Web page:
Two wins by Texas A&M, nearly 15 years apart, might just be the most significant victories in Kansas State history.
One win — 36-33 in double-overtime against K-State in the 1998 Big 12 championship — ended the Wildcats’ best chance at playing for a national title in the 117-year history of the program.
That loss left a hole the size of Texas in Wildcats’ hearts everywhere. It’s a loss still talked about today. It burned, still burns some, almost as much as the night it happened in St. Louis.
The other win — a 29-24 victory at No. 1 Alabama on Saturday — might be what pushes the Wildcats into the national title game this season.
Sure, K-State did its part by outlasting TCU 23-10 to win its 10th game of the year — a tough win that should by no means be undervalued.
But to reach the title game, it seemed the Wildcats were going to need some help, or some very confusing math to swing into K-State’s favor in the last three weeks.
Now the only math problem the Wildcats need to focus on has the sum of two — all because K-State is now ranked No. 1 in the BCS standings for the first time in the program’s history, thanks to those Aggies who broke the hearts of Wildcats fans so long ago.
Get two wins — at Baylor this week and then at home two weeks later against Texas — and K-State will get that national title game that slipped out of its hands 15 years ago in St. Louis.
Now that’s some math everyone can understand.
Oregon, ranked No. 2 in the BCS, might even jump K-State eventually in the coming weeks because of an improved schedule at the back end. But it doesn’t matter. The Wildcats won’t drop lower than No. 2 and that’s all that’s needed to get to Miami in January if K-State does in the next two games what it’s done all season — win.
I know Notre Dame has a problem with this entire scenario, being ranked No. 3 and seemingly needing a miracle from Touchdown Jesus himself to get into the title game. I get that. Imagine how K-State fans would feel if their team was left out of the title game after an undefeated season. But really, the Irish only have themselves to blame for the mess they’re in. They don’t have a conference, so there’s no title game, they aren’t playing on the final week of the season, so nobody will care, and if you go by the so-called eye test everyone keeps referring to, they fail.
Notre Dame eeks out wins every week it seems, needing two overtimes to defeat a lousy Pittsburgh team two weeks ago and then failed to woo anyone with its thrilling 21-6 win over a two-win Boston College team even Kansas would probably truck.
The only test Notre Dame has on its side is the history test, one that says they’re entitled to only the best because the Irish have been there before. And there’s that movie too. Everyone loves a Rudy, but this is big-boy football in a big-boy BCS that says Notre Dame isn’t quite good enough this time. Sorry.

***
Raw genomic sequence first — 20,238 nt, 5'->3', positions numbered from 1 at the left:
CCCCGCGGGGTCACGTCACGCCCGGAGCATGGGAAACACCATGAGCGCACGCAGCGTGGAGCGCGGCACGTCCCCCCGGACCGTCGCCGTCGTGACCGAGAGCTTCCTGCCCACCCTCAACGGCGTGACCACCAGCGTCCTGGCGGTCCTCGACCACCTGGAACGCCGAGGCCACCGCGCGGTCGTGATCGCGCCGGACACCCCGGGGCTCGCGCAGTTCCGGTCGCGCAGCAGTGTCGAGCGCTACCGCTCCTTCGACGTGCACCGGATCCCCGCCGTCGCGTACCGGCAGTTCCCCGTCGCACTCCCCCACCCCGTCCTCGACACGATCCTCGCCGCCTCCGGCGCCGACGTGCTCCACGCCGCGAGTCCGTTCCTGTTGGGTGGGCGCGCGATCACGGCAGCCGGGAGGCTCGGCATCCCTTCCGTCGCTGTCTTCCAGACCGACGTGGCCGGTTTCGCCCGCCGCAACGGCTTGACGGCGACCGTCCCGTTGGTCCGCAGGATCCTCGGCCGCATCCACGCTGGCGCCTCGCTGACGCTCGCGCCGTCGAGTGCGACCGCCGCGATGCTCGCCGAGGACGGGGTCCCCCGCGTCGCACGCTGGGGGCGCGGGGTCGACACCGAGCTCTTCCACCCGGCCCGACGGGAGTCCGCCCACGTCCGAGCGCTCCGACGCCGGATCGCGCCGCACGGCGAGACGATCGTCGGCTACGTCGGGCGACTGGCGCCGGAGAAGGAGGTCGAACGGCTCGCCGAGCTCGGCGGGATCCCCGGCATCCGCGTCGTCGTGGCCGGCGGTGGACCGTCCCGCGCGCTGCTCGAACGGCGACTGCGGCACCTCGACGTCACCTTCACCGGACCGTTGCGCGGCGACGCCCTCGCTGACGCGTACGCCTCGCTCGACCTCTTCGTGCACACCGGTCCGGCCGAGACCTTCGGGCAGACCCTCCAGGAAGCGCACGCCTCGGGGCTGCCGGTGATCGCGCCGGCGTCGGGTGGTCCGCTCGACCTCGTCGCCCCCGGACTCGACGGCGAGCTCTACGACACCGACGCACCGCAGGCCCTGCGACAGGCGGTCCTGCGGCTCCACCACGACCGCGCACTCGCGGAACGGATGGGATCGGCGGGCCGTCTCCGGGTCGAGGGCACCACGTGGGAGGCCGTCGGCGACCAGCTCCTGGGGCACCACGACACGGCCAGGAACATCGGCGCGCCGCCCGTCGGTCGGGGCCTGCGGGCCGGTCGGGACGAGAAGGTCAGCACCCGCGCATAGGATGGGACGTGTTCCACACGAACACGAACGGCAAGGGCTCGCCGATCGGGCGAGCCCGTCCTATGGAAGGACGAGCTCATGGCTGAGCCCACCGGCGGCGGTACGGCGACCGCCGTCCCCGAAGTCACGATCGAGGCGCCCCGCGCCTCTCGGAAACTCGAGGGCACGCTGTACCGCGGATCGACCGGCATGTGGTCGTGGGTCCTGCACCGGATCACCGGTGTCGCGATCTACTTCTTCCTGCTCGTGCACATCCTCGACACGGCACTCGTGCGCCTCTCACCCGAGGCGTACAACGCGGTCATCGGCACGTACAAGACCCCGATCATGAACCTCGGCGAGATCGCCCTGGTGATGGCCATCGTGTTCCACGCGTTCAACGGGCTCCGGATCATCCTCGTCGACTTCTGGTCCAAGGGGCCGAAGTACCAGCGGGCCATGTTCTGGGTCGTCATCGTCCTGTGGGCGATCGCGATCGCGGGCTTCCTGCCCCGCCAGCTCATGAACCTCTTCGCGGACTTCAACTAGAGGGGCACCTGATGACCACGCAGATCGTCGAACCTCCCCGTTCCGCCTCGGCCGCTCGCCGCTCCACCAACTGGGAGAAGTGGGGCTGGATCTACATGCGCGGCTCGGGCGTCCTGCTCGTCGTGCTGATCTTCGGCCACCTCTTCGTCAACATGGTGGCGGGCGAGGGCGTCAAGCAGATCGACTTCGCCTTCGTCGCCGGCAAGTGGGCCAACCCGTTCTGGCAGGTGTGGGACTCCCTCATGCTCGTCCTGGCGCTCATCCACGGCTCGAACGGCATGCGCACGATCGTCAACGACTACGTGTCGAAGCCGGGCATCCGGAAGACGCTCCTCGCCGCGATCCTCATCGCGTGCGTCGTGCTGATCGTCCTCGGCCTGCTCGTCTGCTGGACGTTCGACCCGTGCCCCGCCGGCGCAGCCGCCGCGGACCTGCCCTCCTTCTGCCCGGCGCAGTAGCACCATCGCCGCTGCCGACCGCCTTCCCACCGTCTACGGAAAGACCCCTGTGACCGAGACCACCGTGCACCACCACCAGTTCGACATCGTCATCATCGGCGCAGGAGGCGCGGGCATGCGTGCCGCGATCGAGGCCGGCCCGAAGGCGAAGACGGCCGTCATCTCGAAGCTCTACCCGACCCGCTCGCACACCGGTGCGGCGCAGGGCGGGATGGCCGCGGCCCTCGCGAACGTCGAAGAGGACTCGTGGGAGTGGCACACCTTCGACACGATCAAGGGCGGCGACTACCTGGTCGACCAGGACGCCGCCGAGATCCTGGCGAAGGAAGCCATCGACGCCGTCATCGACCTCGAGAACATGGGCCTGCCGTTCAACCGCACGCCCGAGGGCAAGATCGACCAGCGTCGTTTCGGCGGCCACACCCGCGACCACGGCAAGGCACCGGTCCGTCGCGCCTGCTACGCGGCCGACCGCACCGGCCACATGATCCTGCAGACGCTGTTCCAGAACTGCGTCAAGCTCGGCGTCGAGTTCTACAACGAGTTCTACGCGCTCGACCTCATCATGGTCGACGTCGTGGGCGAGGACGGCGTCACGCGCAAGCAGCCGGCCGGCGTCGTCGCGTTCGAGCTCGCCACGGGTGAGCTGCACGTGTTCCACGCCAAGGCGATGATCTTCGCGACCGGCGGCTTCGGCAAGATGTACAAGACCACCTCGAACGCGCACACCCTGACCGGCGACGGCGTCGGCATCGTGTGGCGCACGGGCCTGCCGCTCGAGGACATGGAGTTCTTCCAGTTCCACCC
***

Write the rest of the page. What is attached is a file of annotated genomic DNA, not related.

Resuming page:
Instead, it’s all about juggernaut Oregon and its offense I’ve been led to believe could actually destroy small countries, and a low-on-talent, nice little story that is K-State. That’s the title game nobody outside of Kansas wants to see. But frankly, it’s the way it should be — minus Notre Dame and any one-loss SEC team with hurt feelings.
Oregon’s offense probably is very good, despite the poor defenses it sees on a near-weekly basis. I’ll give the Ducks the benefit of the doubt for now.
But the Wildcats are also better than people think. Some like to call them boring — one national writer this weekend said they lull teams into losing. OK. Even if that was true, so what? In an age of points and no-huddle offenses in cool uniforms, what K-State does is often lost. K-State is a detail-driven football team, capable of scoring points, built on mistake-free execution in all phases of the game. K-State calls that perfection, and it has the wins in one of the nation’s toughest conferences to back it up.
But the deal isn’t signed yet people. Winning two more games at Baylor and against Texas won’t be easy. Nothing comes easy. Just ask Notre Dame and Alabama. I wouldn’t start to book flights to Miami this week, but there’s no harm in at least checking the prices.
The Wildcats are that close, that close again, to playing in the national championship they missed out on 15 years ago — thanks to Texas A&M, for the second time.
In a way, doing it this time, in coach Bill Snyder’s second go-around, seems sweeter for the Wildcats because someone far smarter than me once said, “you can’t tell where you’re going, unless you know where you’ve been.”